Curious minds select the most fascinating podcasts from around the world. Discover hand-piqd audio recommendations on your favorite topics.
Looking at Venezuela these days, one would agree that coups are not trendy anymore. The expansion of the global media, such as satellite televisions and the internet, have perhaps made it awkward for dictators to march machine guns and tanks in streets to secure their power. In the age of ‘smart’ things, such as phones, cities, economic sanctions, and bombs, there seems to emerge a new phenomenon: smart tyranny.
Matt Qvortrup, a political scientist at Coventry University who is described by the BBC as 'the world's leading authority on referendums', examines the various techniques and strategies for autocrats to consolidate power in conversations with people in Venezuela, Poland, Hungry, and Kenya. Strategies such as: subtle and convincing election manipulation, appointing loyal allies to high judicial posts, controlling the press with soft and hard power, rewarding lackeys and punishing opponents with giving them or taking away from them government jobs, and exploiting technology for targeted political advertising or even for rigging elections.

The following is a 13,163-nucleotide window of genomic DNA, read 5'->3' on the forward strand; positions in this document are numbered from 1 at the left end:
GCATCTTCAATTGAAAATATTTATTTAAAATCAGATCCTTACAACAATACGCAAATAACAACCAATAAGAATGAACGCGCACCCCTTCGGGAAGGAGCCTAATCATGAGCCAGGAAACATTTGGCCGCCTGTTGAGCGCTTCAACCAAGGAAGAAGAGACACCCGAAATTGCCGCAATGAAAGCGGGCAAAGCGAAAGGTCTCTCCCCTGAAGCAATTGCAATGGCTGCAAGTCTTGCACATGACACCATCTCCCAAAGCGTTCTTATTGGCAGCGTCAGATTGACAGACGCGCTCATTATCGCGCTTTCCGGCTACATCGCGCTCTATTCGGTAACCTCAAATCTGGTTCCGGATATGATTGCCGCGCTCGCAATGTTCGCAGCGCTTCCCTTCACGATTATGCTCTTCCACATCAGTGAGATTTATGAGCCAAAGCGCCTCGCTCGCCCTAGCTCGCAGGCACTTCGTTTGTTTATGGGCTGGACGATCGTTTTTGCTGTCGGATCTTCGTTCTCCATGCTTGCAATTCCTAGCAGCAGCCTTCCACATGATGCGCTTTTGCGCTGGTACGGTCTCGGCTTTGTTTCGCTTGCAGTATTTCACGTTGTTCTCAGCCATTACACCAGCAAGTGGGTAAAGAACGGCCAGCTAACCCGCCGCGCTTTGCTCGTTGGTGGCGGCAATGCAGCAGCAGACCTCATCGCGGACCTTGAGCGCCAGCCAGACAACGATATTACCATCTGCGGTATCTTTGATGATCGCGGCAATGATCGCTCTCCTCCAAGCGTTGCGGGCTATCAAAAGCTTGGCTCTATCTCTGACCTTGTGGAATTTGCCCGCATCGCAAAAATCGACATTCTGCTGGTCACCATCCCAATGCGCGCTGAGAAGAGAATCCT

This episode of BBC Radio Four’s Analysis podcast is produced by Bob Howard.